Breast Cancer Research and Treatment

, Volume 127, Issue 3, pp 649–657 | Cite as

Overexpression of the urokinase receptor mRNA splice variant uPAR-del4/5 affects tumor-associated processes of breast cancer cells in vitro and in vivo

  • Sumito Sato
  • Charlotte Kopitz
  • Bettina Grismayer
  • Nathalie Beaufort
  • Ute Reuning
  • Manfred Schmitt
  • Thomas Luther
  • Matthias Kotzsch
  • Achim Krüger
  • Viktor Magdolen
Preclinical study


uPAR, the three-domain membrane receptor of the serine protease urokinase, plays a crucial role in tumor growth and metastasis. Several mRNA splice variants of this receptor have been reported. One of these, uPAR-del4/5, lacking exons 4 and 5, and thus encoding a uPAR form lacking domain DII, is specifically overexpressed in breast cancer and represents a statistically independent prognostic factor for distant metastasis-free survival in breast cancer patients. The aim of the present study was to examine the molecular and cellular properties of the encoded uPAR-del4/5 protein. To investigate the impact of the uPAR-del4/5 overexpression on in vitro and in vivo aspects of tumor progression (e.g., proliferation, adhesion, invasion, metastatic seeding, and/or metastatic growth), we combined the analysis of transfected cancer cell lines with a murine xenograft tumor model. Increased expression of uPAR-del4/5 in human cancer cells led to reduced adhesion to several extracellular matrix proteins and decreased invasion through MatrigelTM, while cell proliferation was not affected in vitro. Moreover, invasion of uPAR-del4/5 overexpressing cells was not altered by addition of urokinase, while that of uPAR-wild-type overexpressing cells was drastically increased. Accordingly, we observed that, in contrast to uPAR-wild-type, uPAR-del4/5 does not interact with urokinase. On the other hand, when overexpressed in human breast cancer cells, uPAR-del4/5 distinctly impaired metastatic dissemination and growth in vivo. We demonstrate that the uPAR-del4/5 mRNA splice variant mediates tumor-relevant biological processes in vitro and in vivo. Our results thus illustrate how tumor-specific alternative splicing can distinctly impact the biology of the tumor.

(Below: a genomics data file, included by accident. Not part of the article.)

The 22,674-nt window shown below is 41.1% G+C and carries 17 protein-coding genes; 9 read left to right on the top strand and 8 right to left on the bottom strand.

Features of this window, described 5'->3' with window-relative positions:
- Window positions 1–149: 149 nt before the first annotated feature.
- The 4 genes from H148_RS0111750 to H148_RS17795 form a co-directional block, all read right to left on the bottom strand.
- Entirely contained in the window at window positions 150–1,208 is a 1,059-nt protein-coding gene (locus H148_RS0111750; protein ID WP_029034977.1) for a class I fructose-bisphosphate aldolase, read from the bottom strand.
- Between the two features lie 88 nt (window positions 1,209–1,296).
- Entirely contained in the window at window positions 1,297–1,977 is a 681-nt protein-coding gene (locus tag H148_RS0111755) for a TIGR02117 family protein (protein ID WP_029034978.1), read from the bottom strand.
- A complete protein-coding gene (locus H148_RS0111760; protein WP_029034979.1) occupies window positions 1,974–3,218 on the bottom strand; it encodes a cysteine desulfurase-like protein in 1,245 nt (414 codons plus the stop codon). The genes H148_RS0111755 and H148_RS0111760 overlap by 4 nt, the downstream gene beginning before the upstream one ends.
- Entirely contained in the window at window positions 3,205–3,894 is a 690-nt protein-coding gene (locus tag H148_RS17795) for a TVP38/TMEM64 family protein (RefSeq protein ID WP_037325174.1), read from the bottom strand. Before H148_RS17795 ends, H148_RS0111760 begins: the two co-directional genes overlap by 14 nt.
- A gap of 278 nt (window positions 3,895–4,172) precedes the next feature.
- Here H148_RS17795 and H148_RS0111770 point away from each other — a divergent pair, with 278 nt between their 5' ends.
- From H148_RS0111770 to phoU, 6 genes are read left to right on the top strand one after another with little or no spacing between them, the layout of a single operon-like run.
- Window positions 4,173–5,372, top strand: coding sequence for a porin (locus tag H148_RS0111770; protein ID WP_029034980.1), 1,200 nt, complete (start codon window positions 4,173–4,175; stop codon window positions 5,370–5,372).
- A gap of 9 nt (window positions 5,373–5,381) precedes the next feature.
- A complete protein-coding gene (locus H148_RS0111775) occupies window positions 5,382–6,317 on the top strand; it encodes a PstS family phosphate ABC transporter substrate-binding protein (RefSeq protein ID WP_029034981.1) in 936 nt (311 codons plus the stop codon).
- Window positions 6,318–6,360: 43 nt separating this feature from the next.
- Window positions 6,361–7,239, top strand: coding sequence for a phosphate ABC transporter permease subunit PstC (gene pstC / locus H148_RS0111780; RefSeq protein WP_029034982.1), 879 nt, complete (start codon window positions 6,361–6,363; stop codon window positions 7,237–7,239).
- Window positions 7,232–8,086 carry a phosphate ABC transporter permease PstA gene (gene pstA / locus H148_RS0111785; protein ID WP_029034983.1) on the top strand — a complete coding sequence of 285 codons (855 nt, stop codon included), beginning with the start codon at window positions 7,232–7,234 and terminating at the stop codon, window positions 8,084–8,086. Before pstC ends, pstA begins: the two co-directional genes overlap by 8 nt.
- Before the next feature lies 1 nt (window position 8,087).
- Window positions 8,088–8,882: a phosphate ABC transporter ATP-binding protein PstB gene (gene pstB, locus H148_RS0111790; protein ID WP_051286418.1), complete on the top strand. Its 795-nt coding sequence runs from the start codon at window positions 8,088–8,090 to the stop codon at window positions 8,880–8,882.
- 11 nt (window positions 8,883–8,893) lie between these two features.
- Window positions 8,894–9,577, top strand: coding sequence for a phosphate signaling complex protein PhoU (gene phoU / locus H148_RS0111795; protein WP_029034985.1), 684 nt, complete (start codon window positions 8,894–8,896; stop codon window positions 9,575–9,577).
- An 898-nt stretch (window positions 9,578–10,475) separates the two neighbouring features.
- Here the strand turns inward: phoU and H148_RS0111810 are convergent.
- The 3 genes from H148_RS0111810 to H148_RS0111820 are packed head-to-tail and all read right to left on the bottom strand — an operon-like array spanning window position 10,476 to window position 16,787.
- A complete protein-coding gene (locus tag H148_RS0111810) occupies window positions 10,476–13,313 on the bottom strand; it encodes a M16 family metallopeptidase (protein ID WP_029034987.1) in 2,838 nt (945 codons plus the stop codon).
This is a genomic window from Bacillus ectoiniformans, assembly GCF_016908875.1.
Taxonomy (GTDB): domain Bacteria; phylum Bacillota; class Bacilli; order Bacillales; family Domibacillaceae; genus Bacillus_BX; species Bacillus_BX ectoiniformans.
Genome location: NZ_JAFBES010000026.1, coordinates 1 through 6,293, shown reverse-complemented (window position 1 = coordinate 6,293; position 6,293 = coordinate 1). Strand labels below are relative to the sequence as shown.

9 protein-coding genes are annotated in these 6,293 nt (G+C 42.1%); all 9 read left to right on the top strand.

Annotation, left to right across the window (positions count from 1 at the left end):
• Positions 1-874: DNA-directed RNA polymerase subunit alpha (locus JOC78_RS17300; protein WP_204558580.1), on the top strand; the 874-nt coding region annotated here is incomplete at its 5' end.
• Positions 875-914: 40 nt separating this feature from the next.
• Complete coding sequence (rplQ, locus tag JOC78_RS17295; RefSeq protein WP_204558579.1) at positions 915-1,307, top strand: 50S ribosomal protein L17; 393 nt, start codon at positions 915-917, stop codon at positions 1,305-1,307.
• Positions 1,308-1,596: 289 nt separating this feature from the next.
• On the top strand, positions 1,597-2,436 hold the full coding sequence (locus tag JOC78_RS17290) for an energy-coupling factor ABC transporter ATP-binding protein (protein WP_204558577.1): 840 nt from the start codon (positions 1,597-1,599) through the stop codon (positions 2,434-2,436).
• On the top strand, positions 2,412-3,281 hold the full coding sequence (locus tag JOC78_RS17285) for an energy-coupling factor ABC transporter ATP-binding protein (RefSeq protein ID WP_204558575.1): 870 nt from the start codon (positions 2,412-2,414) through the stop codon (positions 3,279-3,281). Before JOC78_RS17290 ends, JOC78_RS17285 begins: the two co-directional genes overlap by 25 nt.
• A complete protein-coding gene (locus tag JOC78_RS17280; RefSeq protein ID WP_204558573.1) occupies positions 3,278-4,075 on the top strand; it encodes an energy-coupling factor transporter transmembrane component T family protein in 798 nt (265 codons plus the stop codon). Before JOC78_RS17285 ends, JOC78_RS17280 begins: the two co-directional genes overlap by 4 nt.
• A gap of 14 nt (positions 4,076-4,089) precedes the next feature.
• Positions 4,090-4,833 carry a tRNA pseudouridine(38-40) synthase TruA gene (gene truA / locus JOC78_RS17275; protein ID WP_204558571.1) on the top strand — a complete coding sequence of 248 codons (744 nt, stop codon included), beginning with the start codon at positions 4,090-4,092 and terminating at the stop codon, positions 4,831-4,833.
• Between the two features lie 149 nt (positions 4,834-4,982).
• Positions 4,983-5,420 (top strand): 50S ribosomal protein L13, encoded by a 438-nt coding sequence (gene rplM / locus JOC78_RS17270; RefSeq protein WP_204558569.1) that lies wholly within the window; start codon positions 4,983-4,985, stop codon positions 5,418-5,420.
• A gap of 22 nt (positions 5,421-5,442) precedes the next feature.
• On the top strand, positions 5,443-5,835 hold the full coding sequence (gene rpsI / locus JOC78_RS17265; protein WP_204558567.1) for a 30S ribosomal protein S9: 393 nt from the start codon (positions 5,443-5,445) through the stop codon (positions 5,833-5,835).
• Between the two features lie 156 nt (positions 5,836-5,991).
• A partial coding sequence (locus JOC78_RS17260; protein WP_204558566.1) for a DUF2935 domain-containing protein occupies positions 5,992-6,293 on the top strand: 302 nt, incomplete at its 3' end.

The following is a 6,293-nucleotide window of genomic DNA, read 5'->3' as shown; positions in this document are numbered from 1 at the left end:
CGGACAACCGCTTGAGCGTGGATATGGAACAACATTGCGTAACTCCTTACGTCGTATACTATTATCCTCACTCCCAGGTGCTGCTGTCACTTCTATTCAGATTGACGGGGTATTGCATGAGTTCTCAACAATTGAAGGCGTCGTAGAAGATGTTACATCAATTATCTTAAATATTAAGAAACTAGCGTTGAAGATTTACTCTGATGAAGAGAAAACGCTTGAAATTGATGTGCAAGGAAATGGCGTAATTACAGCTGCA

Breast cancer Splice variant Adhesion Invasion Tumor xenograft uPAR 



This study was supported in part by grants provided by the Deutsche Krebshilfe e.V., Germany (Grant No. 106 162) to MK and VM, and by the Framework Programme 7 project HEALTH-2007-201279, Microenvimet to AK. We are grateful to Sabine Creutzburg, Katja Richter, and Antje Zobjack for excellent technical assistance.

Conflicts of interest statement



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Copyright information

© Springer Science+Business Media, LLC. 2010

Authors and Affiliations

  • Sumito Sato
    • 1
    • 2
  • Charlotte Kopitz
    • 3
  • Bettina Grismayer
    • 1
  • Nathalie Beaufort
    • 1
  • Ute Reuning
    • 1
  • Manfred Schmitt
    • 1
  • Thomas Luther
    • 4
  • Matthias Kotzsch
    • 4
  • Achim Krüger
    • 3
  • Viktor Magdolen
    • 1
  1. 1.Clinical Research Unit, Department of Obstetrics and GynecologyTechnical University MunichMunichGermany
  2. 2.Department of SurgeryYokohama Asahi Central and General HospitalYokohamaJapan
  3. 3.Institute of Experimental Oncology and Therapy ResearchTechnical University MunichMunichGermany
  4. 4.Institute of PathologyDresden University of TechnologyDresdenGermany

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